Feb 28, 2019
On a beautiful sunny public holiday in February, I was stuck at home in the kitchen. For anyone who knows me, there is so much wrong with this sentence. For one, indoors on a sunny day, especially a public holiday. Moreover, stuck in the kitchen - a place as foreign to me as a butcher's shop to a vegan. However, for the sake of my daughters, the kitchen confined me for a couple of hours that particular day.
You see, I have one daughter in second grade of elementary school and two in preschool. And Valentine's Day for them is all about tomo-choco. Tomo-choco is short for tomodachi chocoretto. Tomodachi means friend, chocoretto means chocolate. Chocolate for friends. Traditionally, in so far as Japan's short "tradition" with Valentine's goes, in Japan, women give to men on Valentine's Day, and men to women on White Day. However, in recent years, young children do neither. Girls give to and receive homemade chocolate and sweets from their friends on Valentine's day and receive chocolates from Papa, Jiiji and any other male relatives on White's day. A win-win for them.
In my experience, friends are generally female friends, although if they have close male friends, as in the case of my oldest 8-year-old daughter, they give to them too. In that situation they don't get back from the boys until White day. But their female friends exchange with them on that day. And also, in my experience, gifts given as tomo-choco by young girls are homemade.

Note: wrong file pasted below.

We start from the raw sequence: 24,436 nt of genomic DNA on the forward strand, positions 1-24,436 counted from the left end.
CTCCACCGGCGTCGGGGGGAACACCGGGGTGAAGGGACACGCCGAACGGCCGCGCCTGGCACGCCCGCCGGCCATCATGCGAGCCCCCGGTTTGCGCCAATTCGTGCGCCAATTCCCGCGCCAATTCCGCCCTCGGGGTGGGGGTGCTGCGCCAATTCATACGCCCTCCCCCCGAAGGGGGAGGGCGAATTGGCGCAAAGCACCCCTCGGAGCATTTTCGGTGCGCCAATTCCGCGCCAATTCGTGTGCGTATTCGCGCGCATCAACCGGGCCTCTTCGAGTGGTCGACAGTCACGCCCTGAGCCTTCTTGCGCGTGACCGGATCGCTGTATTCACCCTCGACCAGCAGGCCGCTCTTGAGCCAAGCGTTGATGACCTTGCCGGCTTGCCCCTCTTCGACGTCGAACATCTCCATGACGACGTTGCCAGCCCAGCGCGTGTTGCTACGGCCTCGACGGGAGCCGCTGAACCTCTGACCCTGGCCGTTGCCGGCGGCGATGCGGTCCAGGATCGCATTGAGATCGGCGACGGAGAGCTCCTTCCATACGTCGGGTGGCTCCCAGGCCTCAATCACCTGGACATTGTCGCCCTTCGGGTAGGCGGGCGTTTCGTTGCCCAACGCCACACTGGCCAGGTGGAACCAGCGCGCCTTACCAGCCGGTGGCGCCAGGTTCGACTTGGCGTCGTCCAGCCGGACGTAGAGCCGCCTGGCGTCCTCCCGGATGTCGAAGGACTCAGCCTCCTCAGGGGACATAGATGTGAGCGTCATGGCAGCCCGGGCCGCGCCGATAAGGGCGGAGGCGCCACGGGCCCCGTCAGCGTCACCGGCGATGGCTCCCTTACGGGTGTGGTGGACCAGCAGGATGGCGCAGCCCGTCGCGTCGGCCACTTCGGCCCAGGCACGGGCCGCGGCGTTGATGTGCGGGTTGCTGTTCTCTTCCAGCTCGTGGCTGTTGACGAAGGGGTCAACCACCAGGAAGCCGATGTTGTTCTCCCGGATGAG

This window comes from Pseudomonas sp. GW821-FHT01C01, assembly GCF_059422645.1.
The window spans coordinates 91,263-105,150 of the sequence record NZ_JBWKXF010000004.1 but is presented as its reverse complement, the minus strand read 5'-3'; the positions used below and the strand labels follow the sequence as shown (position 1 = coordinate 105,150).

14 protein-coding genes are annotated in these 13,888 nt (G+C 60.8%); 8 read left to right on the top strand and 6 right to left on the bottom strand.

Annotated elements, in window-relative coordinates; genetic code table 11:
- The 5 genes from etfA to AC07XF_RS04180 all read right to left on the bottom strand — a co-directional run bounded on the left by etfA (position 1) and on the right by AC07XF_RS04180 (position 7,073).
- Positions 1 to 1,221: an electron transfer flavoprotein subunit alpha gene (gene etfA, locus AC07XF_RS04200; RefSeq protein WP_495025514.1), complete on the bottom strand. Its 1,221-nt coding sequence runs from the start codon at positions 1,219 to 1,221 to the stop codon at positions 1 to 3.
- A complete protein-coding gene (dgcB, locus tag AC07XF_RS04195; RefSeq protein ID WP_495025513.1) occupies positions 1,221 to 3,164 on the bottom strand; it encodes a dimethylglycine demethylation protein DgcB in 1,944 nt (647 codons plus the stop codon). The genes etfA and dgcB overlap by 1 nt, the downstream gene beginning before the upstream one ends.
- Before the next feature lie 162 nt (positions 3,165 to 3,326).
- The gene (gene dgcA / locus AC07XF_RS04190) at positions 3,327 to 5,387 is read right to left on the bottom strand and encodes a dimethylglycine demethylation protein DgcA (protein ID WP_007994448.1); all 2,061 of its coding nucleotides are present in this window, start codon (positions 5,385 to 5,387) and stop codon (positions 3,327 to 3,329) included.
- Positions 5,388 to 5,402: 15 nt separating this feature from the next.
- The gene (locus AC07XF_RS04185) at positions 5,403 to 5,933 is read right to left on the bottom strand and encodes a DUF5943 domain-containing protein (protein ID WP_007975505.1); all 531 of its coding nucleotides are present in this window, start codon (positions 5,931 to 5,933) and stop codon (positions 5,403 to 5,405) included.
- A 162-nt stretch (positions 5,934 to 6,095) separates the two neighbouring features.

So there I was on that glorious sunny bank holiday Monday, melting chocolate and preparing other necessities for homemade donut and chocolate treats the kids could give their friends on Valentine's Day. In fairness, it was a lot of fun and indulgent too! The kids thoroughly enjoyed it, especially tasting their wares.
On February 14th itself exchanging tomo-choco involved driving to friends houses to give the chocolates, and a trip to the elementary school. There 14 (of 21) female second graders congregated for the exchange. For days after there were additional trips to give "okaeshi" (return gift) for tomo-choco one of the three of them received unexpectedly. Likewise, there were knocks on our door over the next week of friends dropping of okaeshi for one of my daughters.
The kids ended up with bags of chocolate and confectionary. They haven't even gotten through half of it. It reminds me of the stash of goodies I would have accumulated by the end of a chocolate and sweet free lenten period. There is talk of doing it all again for White Day on March 14th...all I can do here is roll my eyes and pray that March will not be taken over by tomo-choco too!
Level 8 LocalGuide with Google. Blogging about life in Japan as an Irish WAHM to 4 kids on insaitama.com.